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Glycaemic control and hypoglycaemia burden in patients with type 2 diabetes initiating basal insulin in Europe and the USA.pdf (889.74 kB)
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Glycaemic control and hypoglycaemia burden in patients with type 2 diabetes initiating basal insulin in Europe and the USA.

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conference contribution
posted on 2018-05-30, 12:36 authored by Dídac Mauricio, Luigi Meneghini, Jochen Seufert, LLaura Liao, Hongwei Wang, Liyue Tong, Anna Cali, Peter Stella, Paulo Carita, Kamlesh Khunti
AIMS: To evaluate short- and long-term glycaemic control and hypoglycaemia incidence in insulin-naïve patients ≥30 years of age with type 2 diabetes (T2DM) initiating basal insulin (BI) with or without oral anti-hyperglycaemic drugs (OADs). METHODS: This was an observational, retrospective longitudinal analysis of electronic medical records from 5 European countries and the USA. A multivariable logistic regression model assessed baseline and short-term (0-3 months post BI initiation) factors associated with long-term (3-24 months) glycaemic control and hypoglycaemia. RESULTS: Overall, 40 627 patients were included; 20.9% and 27.8% achieved the general HbA1c target of ≤7% at 3 and 24 months post BI initiation, respectively. Failure to achieve HbA1c ≤7% at 3 months was associated with increased risk of failing to achieve target at 24 months (odds ratio [OR], 3.70 [95% CI, 3.41-4.00]). Over 24 months, 8.9% of patients experienced a recorded hypoglycaemic event. Hypoglycaemia during the initial 3-month period was associated with longer-term risk of these events over the ensuing 3 to 24 months (OR, 5.71 [95% CI, 4.67-6.99]). CONCLUSIONS: Initiating BI with or without OADs is associated with short- and long-term suboptimal glycaemic control; the majority of patients fail to achieve HbA1c target ≤7% in the first 3 months, or after 2 years of BI treatment. Treatment response and hypoglycaemia incidence by 3 months post BI initiation are associated with longer-term glycaemic control and hypoglycaemic risk, respectively. These results support the need for early anti-hyperglycaemic interventions that more effectively control blood glucose levels without increasing the risk of hypoglycaemia.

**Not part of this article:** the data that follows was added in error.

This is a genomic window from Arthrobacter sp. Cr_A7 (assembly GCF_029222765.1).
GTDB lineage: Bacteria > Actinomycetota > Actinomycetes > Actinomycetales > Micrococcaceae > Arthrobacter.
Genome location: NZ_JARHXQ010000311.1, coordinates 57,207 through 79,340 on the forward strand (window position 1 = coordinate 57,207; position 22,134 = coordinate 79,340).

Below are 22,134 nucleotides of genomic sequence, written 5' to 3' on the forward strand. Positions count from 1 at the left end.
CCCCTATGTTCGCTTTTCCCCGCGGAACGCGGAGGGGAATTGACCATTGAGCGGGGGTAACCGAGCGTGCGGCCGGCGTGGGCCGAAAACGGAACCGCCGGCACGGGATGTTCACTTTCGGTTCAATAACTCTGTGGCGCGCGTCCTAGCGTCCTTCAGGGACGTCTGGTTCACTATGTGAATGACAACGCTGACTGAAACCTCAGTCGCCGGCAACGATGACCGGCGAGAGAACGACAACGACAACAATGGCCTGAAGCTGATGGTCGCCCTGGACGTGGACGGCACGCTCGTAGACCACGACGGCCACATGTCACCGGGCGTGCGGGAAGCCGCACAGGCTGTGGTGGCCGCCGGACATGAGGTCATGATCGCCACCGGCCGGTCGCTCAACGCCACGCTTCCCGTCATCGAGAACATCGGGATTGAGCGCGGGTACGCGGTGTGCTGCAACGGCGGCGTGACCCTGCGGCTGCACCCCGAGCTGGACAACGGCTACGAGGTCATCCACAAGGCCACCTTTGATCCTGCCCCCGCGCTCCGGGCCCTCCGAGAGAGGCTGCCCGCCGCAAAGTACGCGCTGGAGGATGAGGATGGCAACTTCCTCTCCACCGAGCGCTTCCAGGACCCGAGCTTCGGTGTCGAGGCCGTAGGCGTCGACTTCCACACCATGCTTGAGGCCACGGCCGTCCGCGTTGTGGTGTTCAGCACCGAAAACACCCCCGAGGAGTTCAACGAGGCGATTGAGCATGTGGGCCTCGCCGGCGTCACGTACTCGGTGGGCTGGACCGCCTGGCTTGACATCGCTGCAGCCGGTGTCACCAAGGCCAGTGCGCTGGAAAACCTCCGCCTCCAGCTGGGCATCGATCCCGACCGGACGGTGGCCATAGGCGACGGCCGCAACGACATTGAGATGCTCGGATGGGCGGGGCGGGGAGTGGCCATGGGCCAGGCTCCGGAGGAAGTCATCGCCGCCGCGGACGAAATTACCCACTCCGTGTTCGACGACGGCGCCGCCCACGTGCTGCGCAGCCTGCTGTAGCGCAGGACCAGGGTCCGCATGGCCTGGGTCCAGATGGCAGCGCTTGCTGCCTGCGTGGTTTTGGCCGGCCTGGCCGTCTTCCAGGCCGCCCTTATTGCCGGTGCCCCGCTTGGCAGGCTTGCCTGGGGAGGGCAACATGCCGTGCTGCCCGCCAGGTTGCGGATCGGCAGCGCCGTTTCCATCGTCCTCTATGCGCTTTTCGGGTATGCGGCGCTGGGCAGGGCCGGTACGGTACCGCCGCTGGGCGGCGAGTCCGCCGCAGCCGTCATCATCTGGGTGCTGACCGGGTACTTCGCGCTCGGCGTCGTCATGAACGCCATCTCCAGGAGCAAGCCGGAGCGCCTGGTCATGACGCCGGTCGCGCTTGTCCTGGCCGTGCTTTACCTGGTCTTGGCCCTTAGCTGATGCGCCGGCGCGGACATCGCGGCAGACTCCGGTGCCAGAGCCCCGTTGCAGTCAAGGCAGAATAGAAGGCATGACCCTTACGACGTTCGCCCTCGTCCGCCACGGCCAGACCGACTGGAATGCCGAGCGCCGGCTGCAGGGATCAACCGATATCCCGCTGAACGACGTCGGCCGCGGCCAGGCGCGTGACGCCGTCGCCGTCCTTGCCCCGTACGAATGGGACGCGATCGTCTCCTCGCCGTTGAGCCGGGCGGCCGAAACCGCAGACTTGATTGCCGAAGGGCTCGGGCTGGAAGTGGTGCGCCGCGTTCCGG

The authors received editorial support for preparation of this manuscript from Julianna Solomons and Leanne Regan of Fishawack Communications, funded by Sanofi. K. K. acknowledges support from the National Institute for Health Research Collaboration for Leadership in Applied Health Research and Care – East Midlands (NIHR CLAHRC – EM) and the NIHR Leicester-Loughborough Diet, Lifestyle and Physical Activity Biomedical Research Unit.



Diabetes, Obesity and Metabolism, 2017, 19 (8), pp. 1155-1164

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Additional Supporting Information may be found online in the supporting information tab for this article. Aspects of this study were previously presented as a poster presentation at the 51st Annual Meeting of the European Association for the Study of Diabetes, September 14 to 18, 2015, Stockholm, Sweden and at the IDF World Diabetes Congress, November 30 to December 4, 2015, Vancouver, Canada.



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